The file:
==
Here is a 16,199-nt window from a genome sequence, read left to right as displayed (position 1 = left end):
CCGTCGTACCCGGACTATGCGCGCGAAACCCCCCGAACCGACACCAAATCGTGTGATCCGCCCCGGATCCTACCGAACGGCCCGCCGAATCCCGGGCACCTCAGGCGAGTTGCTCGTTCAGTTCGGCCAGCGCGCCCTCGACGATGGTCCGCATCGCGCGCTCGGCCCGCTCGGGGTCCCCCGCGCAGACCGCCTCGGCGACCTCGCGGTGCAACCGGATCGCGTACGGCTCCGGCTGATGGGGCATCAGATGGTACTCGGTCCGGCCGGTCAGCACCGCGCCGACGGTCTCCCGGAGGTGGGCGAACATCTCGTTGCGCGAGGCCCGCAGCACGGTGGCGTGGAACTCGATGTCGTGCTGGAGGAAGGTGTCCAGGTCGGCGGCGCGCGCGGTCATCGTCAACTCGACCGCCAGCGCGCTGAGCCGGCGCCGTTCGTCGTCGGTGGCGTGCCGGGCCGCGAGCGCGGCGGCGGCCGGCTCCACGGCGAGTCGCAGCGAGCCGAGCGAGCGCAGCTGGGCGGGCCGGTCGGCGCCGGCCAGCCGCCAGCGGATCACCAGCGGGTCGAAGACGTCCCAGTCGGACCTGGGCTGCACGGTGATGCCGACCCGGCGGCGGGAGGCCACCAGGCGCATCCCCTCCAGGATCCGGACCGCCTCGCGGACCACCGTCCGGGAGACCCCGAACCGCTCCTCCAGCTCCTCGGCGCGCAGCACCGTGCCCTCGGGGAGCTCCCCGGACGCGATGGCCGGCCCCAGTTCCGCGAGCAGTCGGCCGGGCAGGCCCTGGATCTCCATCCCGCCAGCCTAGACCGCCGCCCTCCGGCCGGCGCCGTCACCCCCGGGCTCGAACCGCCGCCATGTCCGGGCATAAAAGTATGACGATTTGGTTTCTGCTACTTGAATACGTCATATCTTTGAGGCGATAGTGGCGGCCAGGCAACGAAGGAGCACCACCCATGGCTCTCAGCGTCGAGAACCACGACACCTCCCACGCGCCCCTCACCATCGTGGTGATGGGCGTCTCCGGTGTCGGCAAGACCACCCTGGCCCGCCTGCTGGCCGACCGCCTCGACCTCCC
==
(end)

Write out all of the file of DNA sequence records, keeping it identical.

Here is a 16,199-nt window from a genome sequence, read left to right as displayed (position 1 = left end):
CCGTCGTACCCGGACTATGCGCGCGAAACCCCCCGAACCGACACCAAATCGTGTGATCCGCCCCGGATCCTACCGAACGGCCCGCCGAATCCCGGGCACCTCAGGCGAGTTGCTCGTTCAGTTCGGCCAGCGCGCCCTCGACGATGGTCCGCATCGCGCGCTCGGCCCGCTCGGGGTCCCCCGCGCAGACCGCCTCGGCGACCTCGCGGTGCAACCGGATCGCGTACGGCTCCGGCTGATGGGGCATCAGATGGTACTCGGTCCGGCCGGTCAGCACCGCGCCGACGGTCTCCCGGAGGTGGGCGAACATCTCGTTGCGCGAGGCCCGCAGCACGGTGGCGTGGAACTCGATGTCGTGCTGGAGGAAGGTGTCCAGGTCGGCGGCGCGCGCGGTCATCGTCAACTCGACCGCCAGCGCGCTGAGCCGGCGCCGTTCGTCGTCGGTGGCGTGCCGGGCCGCGAGCGCGGCGGCGGCCGGCTCCACGGCGAGTCGCAGCGAGCCGAGCGAGCGCAGCTGGGCGGGCCGGTCGGCGCCGGCCAGCCGCCAGCGGATCACCAGCGGGTCGAAGACGTCCCAGTCGGACCTGGGCTGCACGGTGATGCCGACCCGGCGGCGGGAGGCCACCAGGCGCATCCCCTCCAGGATCCGGACCGCCTCGCGGACCACCGTCCGGGAGACCCCGAACCGCTCCTCCAGCTCCTCGGCGCGCAGCACCGTGCCCTCGGGGAGCTCCCCGGACGCGATGGCCGGCCCCAGTTCCGCGAGCAGTCGGCCGGGCAGGCCCTGGATCTCCATCCCGCCAGCCTAGACCGCCGCCCTCCGGCCGGCGCCGTCACCCCCGGGCTCGAACCGCCGCCATGTCCGGGCATAAAAGTATGACGATTTGGTTTCTGCTACTTGAATACGTCATATCTTTGAGGCGATAGTGGCGGCCAGGCAACGAAGGAGCACCACCCATGGCTCTCAGCGTCGAGAACCACGACACCTCCCACGCGCCCCTCACCATCGTGGTGATGGGCGTCTCCGGTGTCGGCAAGACCACCCTGGCCCGCCTGCTGGCCGACCGCCTCGACCTCCC